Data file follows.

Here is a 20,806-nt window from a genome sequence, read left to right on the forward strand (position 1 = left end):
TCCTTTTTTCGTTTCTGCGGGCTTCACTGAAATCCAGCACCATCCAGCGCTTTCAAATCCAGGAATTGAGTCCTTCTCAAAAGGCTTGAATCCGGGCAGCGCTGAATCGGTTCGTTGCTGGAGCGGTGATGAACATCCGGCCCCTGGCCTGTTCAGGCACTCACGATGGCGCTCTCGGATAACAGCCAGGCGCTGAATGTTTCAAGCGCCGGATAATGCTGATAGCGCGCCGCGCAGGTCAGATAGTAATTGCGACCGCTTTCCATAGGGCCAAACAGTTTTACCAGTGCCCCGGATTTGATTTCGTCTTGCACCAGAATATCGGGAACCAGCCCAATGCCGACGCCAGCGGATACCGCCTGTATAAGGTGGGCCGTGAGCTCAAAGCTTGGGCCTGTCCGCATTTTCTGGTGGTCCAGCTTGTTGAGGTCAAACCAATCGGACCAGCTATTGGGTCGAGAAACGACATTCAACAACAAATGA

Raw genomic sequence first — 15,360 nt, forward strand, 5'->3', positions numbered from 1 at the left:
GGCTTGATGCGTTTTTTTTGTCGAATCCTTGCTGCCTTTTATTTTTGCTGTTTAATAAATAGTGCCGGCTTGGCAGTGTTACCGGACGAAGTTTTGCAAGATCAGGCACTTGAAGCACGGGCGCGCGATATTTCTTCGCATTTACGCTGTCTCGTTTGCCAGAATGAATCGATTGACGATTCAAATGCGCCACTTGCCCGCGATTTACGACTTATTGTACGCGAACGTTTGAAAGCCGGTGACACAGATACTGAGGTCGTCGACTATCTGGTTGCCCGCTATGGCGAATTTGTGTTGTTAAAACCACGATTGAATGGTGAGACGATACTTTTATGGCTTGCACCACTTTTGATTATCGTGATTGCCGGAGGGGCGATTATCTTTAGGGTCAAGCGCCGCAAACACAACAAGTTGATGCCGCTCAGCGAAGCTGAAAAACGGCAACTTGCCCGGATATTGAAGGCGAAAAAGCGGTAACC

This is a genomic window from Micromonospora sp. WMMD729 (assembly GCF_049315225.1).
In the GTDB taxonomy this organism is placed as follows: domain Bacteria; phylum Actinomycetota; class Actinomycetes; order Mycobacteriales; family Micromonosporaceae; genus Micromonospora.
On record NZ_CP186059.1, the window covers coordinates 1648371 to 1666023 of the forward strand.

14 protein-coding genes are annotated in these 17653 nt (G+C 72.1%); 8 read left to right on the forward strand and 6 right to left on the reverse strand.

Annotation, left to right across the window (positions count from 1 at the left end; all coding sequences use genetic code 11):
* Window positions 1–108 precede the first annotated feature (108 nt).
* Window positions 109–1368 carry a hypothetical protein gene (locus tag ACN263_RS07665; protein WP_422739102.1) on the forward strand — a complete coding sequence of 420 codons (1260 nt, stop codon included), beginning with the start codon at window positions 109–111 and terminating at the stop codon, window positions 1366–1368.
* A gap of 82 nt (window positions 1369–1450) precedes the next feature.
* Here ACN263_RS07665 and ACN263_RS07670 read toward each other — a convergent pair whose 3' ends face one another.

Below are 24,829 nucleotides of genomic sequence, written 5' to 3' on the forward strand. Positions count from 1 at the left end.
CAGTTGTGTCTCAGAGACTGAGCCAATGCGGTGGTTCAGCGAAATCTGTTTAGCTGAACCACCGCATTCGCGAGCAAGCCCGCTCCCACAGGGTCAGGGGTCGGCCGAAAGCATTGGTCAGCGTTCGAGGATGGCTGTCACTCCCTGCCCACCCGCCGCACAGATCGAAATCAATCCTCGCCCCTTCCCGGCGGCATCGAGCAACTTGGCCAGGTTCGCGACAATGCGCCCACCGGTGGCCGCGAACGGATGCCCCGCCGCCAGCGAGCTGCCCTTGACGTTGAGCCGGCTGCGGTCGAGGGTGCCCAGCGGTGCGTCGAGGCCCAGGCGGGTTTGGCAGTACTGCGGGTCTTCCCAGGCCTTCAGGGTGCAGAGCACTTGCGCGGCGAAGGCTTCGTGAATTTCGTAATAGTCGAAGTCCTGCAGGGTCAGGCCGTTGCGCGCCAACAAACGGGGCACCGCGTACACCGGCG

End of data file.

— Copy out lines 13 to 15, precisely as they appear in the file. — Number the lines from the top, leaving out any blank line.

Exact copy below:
* Here ACN263_RS07665 and ACN263_RS07670 read toward each other — a convergent pair whose 3' ends face one another.

Below are 24,829 nucleotides of genomic sequence, written 5' to 3' on the forward strand. Positions count from 1 at the left end.
CAGTTGTGTCTCAGAGACTGAGCCAATGCGGTGGTTCAGCGAAATCTGTTTAGCTGAACCACCGCATTCGCGAGCAAGCCCGCTCCCACAGGGTCAGGGGTCGGCCGAAAGCATTGGTCAGCGTTCGAGGATGGCTGTCACTCCCTGCCCACCCGCCGCACAGATCGAAATCAATCCTCGCCCCTTCCCGGCGGCATCGAGCAACTTGGCCAGGTTCGCGACAATGCGCCCACCGGTGGCCGCGAACGGATGCCCCGCCGCCAGCGAGCTGCCCTTGACGTTGAGCCGGCTGCGGTCGAGGGTGCCCAGCGGTGCGTCGAGGCCCAGGCGGGTTTGGCAGTACTGCGGGTCTTCCCAGGCCTTCAGGGTGCAGAGCACTTGCGCGGCGAAGGCTTCGTGAATTTCGTAATAGTCGAAGTCCTGCAGGGTCAGGCCGTTGCGCGCCAACAAACGGGGCACCGCGTACACCGGCG